The Washington PostDemocracy Dies in Darkness

A team meeting, Patrick Corbin’s strong start and Josh Bell’s blast lift Nats over Phillies

Patrick Corbin delivered seven strong innings to help the Nationals beat the Phillies and snap a four-game losing streak. (John McDonnell/The Washington Post)

Throughout the Washington Nationals’ recent stretch of diminished offensive production, Manager Dave Martinez kept insisting the runs would come. There simply was too much firepower in the retooled lineup for the rut to continue.

Given the outing Nationals starter Patrick Corbin authored Thursday against the Philadelphia Phillies, scoring didn’t much matter, although Martinez’s message to his players the previous night — remain patient and positive at the plate — apparently resonated with Kyle Schwarber and Josh Bell in particular.

Each delivered a two-run homer in the first inning to provide Washington all the separation it needed in a 5-1 triumph at Nationals Park on an afternoon when Corbin (2-3) permitted five hits and one run with nine strikeouts and no walks over seven innings.

“He was really good,” Martinez, who held a team meeting Wednesday night following a 5-2 loss to the Phillies, said of his starter. “His slider was the best I’ve seen all year. His slider was really effective, but he threw the ball really well. He made great pitches today. Just what we needed today.”

Josh Bell thought long and hard about social change. In D.C., he's ready to act.

Corbin’s strongest start of the season enabled the Nationals (14-19) to end a four-game slide and avoid a series sweep to an NL East rival. It also provided a welcome jolt to send the club off on a seven-game trip after winning for just the second time in nine games.

Corbin surrendered a leadoff double in the first to Andrew McCutchen, who came around to score on a double-steal. The rest of Corbin’s start featured the left-hander baffling hitters with a slider he used on 49 of 102 pitches, attacking the strike zone with precision and routinely getting ahead in the count.

He allowed three earned runs or fewer for a third consecutive start and did not permit a runner past second after the first inning against the Phillies (20-18). The performance came one start after Corbin gave up three home runs to the New York Yankees in an 11-4 win Friday in the Bronx.

F.P. Santangelo is off the Nats’ broadcast after sexual misconduct allegation

Corbin’s command of his slider had been sorely absent early, especially in his first two starts. He allowed 15 earned runs to start the season, leading to some tinkering with his mechanics over the past month. The payoff has Corbin approaching his form from 2019, when he went 14-7 with a 3.25 ERA.

“Today my finish was a lot better,” Corbin said. “The slider felt normal coming out. I mean, other games it would feel like it here and there. I just thought today I was a lot more consistent with it, which is good. Mechanically things were just a little off early on, and now my body feels great, starting to use my legs, kind of feeling like my old self.”

Corbin hasn’t been the only member of the Nationals studying film in an effort to correct flaws. Bell, for instance, revealed he had roughly three hours of sleep because he had been watching video in the wee hours and discussing swing modifications with hitting coach Kevin Long on Thursday morning.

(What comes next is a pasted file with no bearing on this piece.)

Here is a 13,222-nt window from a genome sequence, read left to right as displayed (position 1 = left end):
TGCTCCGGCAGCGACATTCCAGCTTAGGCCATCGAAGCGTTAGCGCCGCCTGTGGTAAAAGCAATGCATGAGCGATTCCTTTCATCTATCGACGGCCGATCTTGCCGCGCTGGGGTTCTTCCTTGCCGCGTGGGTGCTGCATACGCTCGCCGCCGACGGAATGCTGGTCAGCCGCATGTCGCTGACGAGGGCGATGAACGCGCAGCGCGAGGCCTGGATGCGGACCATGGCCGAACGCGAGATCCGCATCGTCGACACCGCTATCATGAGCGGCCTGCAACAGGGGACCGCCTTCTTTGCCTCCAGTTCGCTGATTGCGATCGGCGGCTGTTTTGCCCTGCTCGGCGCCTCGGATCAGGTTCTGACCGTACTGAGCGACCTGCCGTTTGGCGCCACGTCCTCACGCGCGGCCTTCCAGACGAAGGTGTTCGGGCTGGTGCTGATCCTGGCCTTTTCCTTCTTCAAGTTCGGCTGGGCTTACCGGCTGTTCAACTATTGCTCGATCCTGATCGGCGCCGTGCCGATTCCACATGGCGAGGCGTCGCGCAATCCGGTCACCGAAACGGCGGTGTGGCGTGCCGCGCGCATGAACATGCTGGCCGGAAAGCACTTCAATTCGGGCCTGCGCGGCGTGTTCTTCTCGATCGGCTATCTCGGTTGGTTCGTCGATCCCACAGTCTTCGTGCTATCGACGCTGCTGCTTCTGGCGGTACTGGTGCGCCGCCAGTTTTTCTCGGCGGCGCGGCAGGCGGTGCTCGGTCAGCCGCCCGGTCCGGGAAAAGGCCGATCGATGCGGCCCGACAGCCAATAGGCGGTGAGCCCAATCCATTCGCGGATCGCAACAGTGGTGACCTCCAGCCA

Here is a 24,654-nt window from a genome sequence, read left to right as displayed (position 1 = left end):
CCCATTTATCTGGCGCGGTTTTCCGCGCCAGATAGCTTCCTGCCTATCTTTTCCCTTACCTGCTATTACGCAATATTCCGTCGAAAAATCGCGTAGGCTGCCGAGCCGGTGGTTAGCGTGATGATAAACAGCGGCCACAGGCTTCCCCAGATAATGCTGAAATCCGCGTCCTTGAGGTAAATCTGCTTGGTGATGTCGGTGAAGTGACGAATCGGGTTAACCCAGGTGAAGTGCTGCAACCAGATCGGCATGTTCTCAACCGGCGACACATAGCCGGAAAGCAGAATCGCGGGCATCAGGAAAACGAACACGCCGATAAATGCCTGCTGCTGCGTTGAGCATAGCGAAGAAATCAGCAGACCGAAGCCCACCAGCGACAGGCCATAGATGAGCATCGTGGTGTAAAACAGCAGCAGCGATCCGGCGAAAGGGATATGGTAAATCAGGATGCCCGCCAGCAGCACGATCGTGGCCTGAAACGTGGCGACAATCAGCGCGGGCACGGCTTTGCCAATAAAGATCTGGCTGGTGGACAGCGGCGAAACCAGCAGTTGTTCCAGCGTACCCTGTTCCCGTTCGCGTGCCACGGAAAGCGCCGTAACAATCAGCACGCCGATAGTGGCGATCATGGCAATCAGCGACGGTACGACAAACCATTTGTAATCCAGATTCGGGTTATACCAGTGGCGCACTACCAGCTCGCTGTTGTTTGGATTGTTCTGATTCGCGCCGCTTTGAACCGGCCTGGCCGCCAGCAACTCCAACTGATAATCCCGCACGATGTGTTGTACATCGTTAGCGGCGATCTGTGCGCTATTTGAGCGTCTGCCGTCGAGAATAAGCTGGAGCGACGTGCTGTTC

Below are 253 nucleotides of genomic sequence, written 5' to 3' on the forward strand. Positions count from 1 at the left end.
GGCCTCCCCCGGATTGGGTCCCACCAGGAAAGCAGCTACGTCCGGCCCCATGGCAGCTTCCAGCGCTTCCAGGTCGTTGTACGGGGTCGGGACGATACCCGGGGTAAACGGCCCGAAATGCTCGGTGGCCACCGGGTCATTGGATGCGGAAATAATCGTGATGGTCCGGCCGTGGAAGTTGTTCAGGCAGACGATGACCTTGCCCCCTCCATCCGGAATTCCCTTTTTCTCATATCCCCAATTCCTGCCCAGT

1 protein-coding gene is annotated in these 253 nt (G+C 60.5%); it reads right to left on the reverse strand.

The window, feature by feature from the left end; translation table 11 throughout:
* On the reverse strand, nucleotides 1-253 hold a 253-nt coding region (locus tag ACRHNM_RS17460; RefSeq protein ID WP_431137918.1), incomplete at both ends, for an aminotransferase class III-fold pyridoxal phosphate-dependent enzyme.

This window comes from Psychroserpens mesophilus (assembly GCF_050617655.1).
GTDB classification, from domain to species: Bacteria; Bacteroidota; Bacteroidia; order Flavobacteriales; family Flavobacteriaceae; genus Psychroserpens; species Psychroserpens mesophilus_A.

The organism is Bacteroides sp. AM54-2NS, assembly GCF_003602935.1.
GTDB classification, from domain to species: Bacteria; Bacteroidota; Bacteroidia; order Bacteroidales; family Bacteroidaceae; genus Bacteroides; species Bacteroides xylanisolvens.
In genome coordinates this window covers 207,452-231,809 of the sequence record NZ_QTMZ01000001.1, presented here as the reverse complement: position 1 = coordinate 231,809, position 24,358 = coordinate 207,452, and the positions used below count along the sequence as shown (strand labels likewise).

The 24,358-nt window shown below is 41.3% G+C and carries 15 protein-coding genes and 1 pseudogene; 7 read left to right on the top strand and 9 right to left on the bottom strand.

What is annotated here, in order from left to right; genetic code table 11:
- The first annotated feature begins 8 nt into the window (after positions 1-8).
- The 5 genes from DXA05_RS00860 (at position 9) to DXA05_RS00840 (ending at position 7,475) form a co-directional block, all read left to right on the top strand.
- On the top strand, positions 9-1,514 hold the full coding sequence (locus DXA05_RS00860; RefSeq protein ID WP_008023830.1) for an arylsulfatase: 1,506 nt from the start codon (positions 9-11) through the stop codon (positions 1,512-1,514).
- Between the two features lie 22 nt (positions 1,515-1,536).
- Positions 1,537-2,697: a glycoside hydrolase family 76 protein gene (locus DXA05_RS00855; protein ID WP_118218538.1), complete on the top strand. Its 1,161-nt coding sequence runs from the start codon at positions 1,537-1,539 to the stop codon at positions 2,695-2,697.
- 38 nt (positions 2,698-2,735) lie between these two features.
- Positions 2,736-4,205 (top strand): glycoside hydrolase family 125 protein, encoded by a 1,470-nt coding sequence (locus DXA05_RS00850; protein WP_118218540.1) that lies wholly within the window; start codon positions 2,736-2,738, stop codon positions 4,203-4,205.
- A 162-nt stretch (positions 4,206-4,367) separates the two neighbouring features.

The adjustments produced dividends immediately when Bell deposited starter Zach Eflin’s first-pitch slider over the right field wall with Juan Soto on first. Bell, one of the Nationals’ highest-profile offseason acquisitions, pumped his fist and exulted as the ball exited for his fourth homer of the season.

“Just to be able to simplify, work through some things mechanically and have it click that first pitch, I was really stoked,” Bell said. “Hopefully I can turn things around here. Obviously not the start I wanted to have, but a lot of baseball still to be played.”

The blast came moments after Schwarber, another notable offseason addition, hit his fourth homer, this one to left field, on a hanging curve with Starlin Castro on first. Castro also partook in the Nationals’ hit parade with a single and double to extend his hitting streak to 11 games, the longest on the club this season.

The early run support allowed Washington’s beleaguered bullpen a bit of room for error, but the combination of Tanner Rainey, Daniel Hudson and Austin Voth backed Corbin’s start with two scoreless innings.

Rainey did encounter some trouble in the eighth by giving up a double to pinch hitter Brad Miller and walking McCutchen, but he induced a flyout to center from second baseman Jean Segura before Hudson entered to strike out Bryce Harper and got Rhys Hoskins to ground out.

Voth worked a perfect ninth one game after closer Brad Hand blew his second save in three appearances and took his second loss over that span, prompting Martinez to issue unequivocal support for his bullpen despite recent travails.

“We talk about it all the time. We get that lead early, we’re pretty good when that happens,” said Martinez, whose club scored at least four runs for just the second time in 10 games. “Our big boys came up, they swung the bats, a couple of home runs. We tacked on another run late, and it was a good day for us.”